Episode # 52

Project Based Learning with Matt Skoczylas

March 14, 2024

About This Episode

On this episode, Kara speaks with Matt Skoczylas, an elementary computer teacher for Ellwood City School District, about how a directive on project based learning led to blending nature and technology with his students.

Guests

Matt Skoczylas

Matt Skoczylas has been an Elementary Technology Teacher at the Ellwood City Area School District for 25 years. Throughout those years, he has taught K-6 students various programs, on a number of platforms, including iMacs, PC’s and Chromebooks. He has also performed professional development for elementary and secondary staff, hosted an evening adult computer class and presented several times at the Pennsylvania PETE&C Conference.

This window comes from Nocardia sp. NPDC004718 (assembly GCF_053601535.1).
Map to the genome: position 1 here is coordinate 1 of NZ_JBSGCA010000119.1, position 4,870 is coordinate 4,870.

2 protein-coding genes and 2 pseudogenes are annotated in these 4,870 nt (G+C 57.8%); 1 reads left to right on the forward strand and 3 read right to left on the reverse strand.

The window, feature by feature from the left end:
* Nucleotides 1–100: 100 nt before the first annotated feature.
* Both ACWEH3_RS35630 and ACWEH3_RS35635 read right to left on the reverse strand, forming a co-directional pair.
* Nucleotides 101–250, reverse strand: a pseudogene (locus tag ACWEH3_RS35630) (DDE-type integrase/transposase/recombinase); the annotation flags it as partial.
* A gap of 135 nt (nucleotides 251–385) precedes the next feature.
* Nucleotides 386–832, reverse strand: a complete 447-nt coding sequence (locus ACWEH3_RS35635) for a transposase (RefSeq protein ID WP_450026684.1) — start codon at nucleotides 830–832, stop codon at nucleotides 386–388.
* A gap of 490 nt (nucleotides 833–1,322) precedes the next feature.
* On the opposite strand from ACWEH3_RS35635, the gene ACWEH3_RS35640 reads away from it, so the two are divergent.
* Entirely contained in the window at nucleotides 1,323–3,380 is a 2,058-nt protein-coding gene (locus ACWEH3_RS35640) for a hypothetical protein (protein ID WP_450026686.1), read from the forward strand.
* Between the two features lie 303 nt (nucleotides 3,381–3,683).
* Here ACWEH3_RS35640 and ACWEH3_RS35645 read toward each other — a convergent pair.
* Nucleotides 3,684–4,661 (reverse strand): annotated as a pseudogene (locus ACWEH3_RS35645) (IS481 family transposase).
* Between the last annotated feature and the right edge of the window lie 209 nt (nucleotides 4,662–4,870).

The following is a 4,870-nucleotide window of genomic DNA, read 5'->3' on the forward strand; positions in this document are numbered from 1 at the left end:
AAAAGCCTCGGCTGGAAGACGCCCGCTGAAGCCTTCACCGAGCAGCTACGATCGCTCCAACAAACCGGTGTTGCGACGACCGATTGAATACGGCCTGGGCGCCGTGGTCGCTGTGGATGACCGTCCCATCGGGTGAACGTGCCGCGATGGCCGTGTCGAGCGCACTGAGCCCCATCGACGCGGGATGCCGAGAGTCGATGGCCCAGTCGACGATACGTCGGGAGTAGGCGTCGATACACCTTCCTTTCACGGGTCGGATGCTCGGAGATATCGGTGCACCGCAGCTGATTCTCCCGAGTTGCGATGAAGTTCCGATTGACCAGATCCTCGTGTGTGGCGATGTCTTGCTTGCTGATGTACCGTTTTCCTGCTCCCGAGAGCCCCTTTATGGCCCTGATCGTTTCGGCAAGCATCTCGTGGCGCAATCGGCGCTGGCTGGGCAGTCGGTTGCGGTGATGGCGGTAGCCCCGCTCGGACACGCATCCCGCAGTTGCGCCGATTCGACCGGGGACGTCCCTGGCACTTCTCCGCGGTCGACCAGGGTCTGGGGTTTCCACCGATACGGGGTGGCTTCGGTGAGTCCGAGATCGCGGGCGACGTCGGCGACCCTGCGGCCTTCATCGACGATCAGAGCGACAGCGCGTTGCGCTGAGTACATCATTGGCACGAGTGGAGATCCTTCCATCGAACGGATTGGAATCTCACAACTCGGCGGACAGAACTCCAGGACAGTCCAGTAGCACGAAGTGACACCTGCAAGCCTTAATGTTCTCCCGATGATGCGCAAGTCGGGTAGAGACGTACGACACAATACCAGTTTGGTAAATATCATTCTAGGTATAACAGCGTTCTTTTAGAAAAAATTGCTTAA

Transcript

[00:00:00]

Kara: Joining us today is Matt Scotchlis, who is an elementary computer teacher and Google certified trainer from Elwood city schools in Pennsylvania. So hi, Matt.

Matt Skoczylas: Hello everybody. It’s nice to be here.

Kara: Yeah, I’m really excited to talk to you and I’ll give our listeners just a little bit of background that Matt and I met briefly at the Google summit last May, and you were telling us about these.

Necklaces that your students had created and I was really intrigued and so that has led to our conversation today. Yeah. So before we talk about that [00:01:00] really cool project, I want to know how you decided to become a teacher.

Matt Skoczylas: All right. Well. This is my 25th year of being an elementary computer teacher here in Elwood City.